When going through a 'for' loop does the arg know it's position in the list?

what i mean is does x know that it’s working on position [1] or [2] or [3] in the list?
if so what would be the nomenclature? ${x[@]}
so that i just say if ‘x’ is at this position then do this?

alist=(3 5 7)
blist=(Pling Plang Plong)
for x in ${alist[@]}; do
…if command; then echo "${blist["${x[@]}"}"

i ran this against shellcheck on my cli and nothing came up for an error

This is exactly the sort of question which mentor discussions are built for. I’d encourage you to request mentoring, if you’re not, to pose these questions to the bash mentors (like myself).

Note: you can use a codeblock for your code here:

for i in …; do
echo “$i”


for i in ...; do
    echo "$i"

To answer your question … the short answer is “no”. bash may track the index internally but that’s not exposed to the script. bash manages the loop variable (x) for you and assigns it a value. There’s no simple way to know where in the list you are.

You could iterate though the list index values, though.

for (( index = 0; index < "${#alist[@]}"; index++ )); do
    echo "Index: ${index}"
    printf 'Index=%d, factor=%d, sound=%s\n' "${index}" "${factor}" "${sound}"

That said … I’d encourage you to seek mentoring. Maintaining two distinct lists and having to map one to the other by a shared index is not ideal.

hi isaac
i’ve been going through this “raindrops” problem and seeing if i could do it different ways and my first thought originally was a for loop and started to write it out, yet with a list, i couldn’t figure out a way to only echo the one word for a true answer. it was running all three in the list and echoing all three, since they were all true at one time through the list, i was hoping to not have to type all of it out.
i thought that i could do it with if, elif statements yet couldn’t get it to get past the first true ,"0" answer.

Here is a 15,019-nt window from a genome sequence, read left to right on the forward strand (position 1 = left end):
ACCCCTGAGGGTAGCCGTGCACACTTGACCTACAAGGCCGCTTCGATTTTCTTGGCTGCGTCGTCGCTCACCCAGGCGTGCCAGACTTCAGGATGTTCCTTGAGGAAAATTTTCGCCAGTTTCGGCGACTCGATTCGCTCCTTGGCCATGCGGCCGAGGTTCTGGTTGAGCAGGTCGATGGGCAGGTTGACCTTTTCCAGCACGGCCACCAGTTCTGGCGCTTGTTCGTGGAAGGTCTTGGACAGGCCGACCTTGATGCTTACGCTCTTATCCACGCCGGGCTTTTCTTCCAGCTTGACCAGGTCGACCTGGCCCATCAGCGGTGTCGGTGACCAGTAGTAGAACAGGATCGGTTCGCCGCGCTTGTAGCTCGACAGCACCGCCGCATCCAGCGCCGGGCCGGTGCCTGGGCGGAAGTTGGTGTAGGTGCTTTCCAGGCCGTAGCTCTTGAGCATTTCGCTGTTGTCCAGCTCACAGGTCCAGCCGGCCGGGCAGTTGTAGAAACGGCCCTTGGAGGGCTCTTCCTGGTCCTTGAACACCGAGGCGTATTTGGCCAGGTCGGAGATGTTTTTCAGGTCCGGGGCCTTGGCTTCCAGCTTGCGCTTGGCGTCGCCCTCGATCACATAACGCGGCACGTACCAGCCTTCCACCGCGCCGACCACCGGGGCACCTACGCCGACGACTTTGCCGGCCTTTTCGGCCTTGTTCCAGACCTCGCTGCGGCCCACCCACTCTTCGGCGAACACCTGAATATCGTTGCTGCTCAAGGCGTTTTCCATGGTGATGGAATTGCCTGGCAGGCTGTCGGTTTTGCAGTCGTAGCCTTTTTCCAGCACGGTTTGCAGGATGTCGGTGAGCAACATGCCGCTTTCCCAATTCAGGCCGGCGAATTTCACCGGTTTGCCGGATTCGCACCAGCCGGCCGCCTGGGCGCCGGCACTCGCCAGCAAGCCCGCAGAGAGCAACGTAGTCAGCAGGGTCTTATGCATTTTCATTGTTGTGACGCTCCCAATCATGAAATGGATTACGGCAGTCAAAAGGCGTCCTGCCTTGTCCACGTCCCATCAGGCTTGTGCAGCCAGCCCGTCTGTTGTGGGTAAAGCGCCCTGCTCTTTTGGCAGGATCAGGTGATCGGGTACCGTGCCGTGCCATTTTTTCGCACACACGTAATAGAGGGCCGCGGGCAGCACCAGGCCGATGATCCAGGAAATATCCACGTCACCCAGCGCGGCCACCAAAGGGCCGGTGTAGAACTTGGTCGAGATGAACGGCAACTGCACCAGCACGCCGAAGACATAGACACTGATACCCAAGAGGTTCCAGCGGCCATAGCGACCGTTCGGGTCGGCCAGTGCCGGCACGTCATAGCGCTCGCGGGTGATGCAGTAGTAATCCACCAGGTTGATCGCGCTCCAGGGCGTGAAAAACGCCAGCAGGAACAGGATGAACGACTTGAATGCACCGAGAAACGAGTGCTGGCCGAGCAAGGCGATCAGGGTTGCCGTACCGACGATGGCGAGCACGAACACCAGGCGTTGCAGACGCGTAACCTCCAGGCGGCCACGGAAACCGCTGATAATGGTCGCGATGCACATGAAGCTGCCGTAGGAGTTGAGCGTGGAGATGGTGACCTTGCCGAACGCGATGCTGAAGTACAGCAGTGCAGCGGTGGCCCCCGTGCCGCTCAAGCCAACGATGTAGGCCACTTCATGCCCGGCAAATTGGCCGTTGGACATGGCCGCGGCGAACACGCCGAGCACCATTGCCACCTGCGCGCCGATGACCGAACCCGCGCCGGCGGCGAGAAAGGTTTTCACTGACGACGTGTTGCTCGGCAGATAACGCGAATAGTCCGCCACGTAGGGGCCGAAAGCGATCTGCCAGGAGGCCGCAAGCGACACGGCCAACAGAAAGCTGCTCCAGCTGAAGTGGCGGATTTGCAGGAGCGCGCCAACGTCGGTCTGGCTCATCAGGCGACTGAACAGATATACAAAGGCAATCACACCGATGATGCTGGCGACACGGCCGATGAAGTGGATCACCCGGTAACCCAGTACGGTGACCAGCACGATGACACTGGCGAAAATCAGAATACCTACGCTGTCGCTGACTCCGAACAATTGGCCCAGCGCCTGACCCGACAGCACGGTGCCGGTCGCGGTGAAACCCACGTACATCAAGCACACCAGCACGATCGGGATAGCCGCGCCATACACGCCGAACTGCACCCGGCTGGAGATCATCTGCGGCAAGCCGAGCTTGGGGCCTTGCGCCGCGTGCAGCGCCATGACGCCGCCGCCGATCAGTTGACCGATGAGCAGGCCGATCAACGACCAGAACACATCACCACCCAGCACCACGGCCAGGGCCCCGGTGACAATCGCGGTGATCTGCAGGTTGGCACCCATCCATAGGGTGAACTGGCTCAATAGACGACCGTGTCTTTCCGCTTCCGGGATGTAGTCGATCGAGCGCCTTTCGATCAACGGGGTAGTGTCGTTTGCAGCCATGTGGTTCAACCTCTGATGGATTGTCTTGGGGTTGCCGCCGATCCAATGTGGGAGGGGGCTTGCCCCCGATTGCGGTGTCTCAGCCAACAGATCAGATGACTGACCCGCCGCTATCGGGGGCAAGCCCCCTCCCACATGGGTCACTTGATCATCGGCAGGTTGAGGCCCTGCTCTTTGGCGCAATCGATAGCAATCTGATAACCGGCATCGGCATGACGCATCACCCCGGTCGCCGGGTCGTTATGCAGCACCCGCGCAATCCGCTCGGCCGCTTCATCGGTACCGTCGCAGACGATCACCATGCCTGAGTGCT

rewrote it with only if statements, which is out putting properly except for the $1 if it’s false for the rest. so that’s what i’m doing now.
testing things out with an echo $? after each to see what the output is, “0” or “1” and figuring out how to write the last statement.
i’ve read your reply a number of times now and it’s making sense so i will try it both ways, with a for and all if s and submit both or maybe all three ways of thinking about it.

take care.


If you want to iterate over the indices of the array, you could use the C-like for like Isaac showed, or

for i in "${!alist[@]}"; do # note the !
  printf "i=%d\ta[i]=%d\tb[i]=%s\n" "$i" "${alist[i]}" "${blist[i]}"
i=0	a[i]=3	b[i]=Pling
i=1	a[i]=5	b[i]=Plang
i=2	a[i]=7	b[i]=Plong

One advantage of this approach is that it can handle gaps in the indexes (for example if you unset "alist[1]")

For numerically-indexed arrays, "${!x[@]}" will expand to the list of indices sorted.
For associative arrays, the indices are unordered.

Please do get one working then use the “Request Code Review”. A mentor on the site would be able to see your code and help you work out an optional solution (IMO that means using a sparse array).